I've personally weeded out at least ten mistagged posts, that confused Clipper the programming language with Clipper-lib the polygon clipping library:

  1. https://stackoverflow.com/review/suggested-edits/10666756
  2. https://stackoverflow.com/review/suggested-edits/10666684
  3. https://stackoverflow.com/review/suggested-edits/10666681
  4. https://stackoverflow.com/review/suggested-edits/10666567
  5. https://stackoverflow.com/review/suggested-edits/10710273
  6. https://stackoverflow.com/review/suggested-edits/10710266
  7. https://stackoverflow.com/review/suggested-edits/10710263
  8. https://stackoverflow.com/review/suggested-edits/10710261
  9. https://stackoverflow.com/review/suggested-edits/10710217
  10. https://stackoverflow.com/review/suggested-edits/10710290

I've decided to add a disambiguation note to one of the tags wiki, because people are obviously misled by the description as shown by my list of suggested (and approved) edits.


It's been approved by one person, and rejected by three people, with the reason of:

This edit does not make the post even a little bit easier to read, easier to find, more accurate or more accessible. Changes are either completely superfluous or actively harm readability.

I've read about writing great tag wikis, and I think I've provided basic guidance on when to use the tag. But because it was rejected by 3 high-reputation users, now I'm wondering:

How should a good tag-wiki excerpt edit look like, in order to be approved?

  • 3
    Tag wiki editing is very hit-or-miss, far more so than pretty much any other reviewed action on the site. Commented Dec 30, 2015 at 4:57

2 Answers 2


That is somewhat unfortunate that your wiki excerpt didn't get approved. I can only guess why the reviewers did so, but I assume they considered it to be not clear enough what your intention was.

I went ahead and edited that excerpt in your spirit:

Member of the xBase family of languages. Use this tag for questions about coding in that language. For questions about the line and polygon clipping library use the tag clipperlib instead.

I added a wiki as well, again explaining there as well to not use the tag for questions about the clipper library.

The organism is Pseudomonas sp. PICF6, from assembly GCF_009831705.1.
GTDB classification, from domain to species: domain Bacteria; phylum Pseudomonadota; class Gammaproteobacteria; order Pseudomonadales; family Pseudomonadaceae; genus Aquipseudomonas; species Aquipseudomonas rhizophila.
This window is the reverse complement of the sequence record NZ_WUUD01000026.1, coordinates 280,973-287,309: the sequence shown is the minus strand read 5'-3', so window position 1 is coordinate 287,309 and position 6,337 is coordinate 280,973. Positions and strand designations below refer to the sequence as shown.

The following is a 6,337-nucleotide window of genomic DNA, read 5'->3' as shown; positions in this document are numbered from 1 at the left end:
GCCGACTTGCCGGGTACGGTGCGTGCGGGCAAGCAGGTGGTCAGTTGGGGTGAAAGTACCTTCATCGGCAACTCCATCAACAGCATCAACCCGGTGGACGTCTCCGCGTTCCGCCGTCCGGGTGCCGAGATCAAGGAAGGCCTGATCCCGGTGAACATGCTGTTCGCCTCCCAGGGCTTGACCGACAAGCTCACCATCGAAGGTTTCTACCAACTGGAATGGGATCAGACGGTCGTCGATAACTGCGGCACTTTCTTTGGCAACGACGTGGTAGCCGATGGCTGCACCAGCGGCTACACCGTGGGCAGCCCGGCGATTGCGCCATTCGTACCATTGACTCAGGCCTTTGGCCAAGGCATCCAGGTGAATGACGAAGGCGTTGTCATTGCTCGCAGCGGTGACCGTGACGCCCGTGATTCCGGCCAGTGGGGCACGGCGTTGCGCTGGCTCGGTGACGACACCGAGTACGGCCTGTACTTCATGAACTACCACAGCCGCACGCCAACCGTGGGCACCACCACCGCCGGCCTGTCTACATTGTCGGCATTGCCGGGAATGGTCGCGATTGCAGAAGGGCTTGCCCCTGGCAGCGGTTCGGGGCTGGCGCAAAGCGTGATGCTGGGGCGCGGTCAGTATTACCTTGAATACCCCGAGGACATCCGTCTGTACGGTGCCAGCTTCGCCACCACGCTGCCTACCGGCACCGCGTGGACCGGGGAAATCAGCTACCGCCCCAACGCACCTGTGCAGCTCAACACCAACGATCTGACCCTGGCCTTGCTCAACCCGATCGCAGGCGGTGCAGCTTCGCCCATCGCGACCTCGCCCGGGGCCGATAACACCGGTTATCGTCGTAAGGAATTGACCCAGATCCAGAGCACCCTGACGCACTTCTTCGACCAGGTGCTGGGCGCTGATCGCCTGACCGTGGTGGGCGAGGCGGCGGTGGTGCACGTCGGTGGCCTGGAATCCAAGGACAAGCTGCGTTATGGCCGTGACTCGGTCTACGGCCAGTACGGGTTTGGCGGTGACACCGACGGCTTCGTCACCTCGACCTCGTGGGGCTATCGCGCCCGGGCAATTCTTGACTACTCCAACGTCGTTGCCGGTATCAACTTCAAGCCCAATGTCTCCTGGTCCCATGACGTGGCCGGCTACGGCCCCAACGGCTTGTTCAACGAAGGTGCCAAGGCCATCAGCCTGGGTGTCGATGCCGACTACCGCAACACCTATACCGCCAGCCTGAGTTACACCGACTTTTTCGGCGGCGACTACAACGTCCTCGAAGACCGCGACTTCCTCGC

Don't be too disappointed if now and then a suggested edit doesn't get approved. If you keep an eye on them, as you seem to do, you'll do fine.


Your suggested edit was:

Member of the xBase family of languages (not to be confused with "clipperlib", the line and polygon clipping library). Use this tag for questions about coding in that language.

My reasoning for rejecting your edit was that this doesn't make it easier to read. It's the first line of a tag wiki that should succinctly describe what the tag is about. Adding something between parentheses in the first line that is actively not what the tag is about makes it harder to read in my opinion.

Had I known what effort you put into this, I would have looked at it more sympathetically certainly, and I think the way that @rene resolved it is surely nicer because it puts your remark at the end of the tag wiki.

But honestly, the problem with mistagging is not - as far as I see it - that the poster read the tag wiki and didn't understand it (because reading the tag wiki should already make clear to any clipperlib user that the [clipper] tag wasn't about it). The problem is that these people added the tag without looking at the tag wiki.

So no matter how much more you add to a tag wiki to direct users to the right tag, it is not going to have a lot of effect on mistagging.

  • 4
    This makes it sound like it may be worthwhile to replace the "clipper" tag with a less ambiguous "clipper-language" tag.
    – Garandy
    Commented Dec 31, 2015 at 21:01

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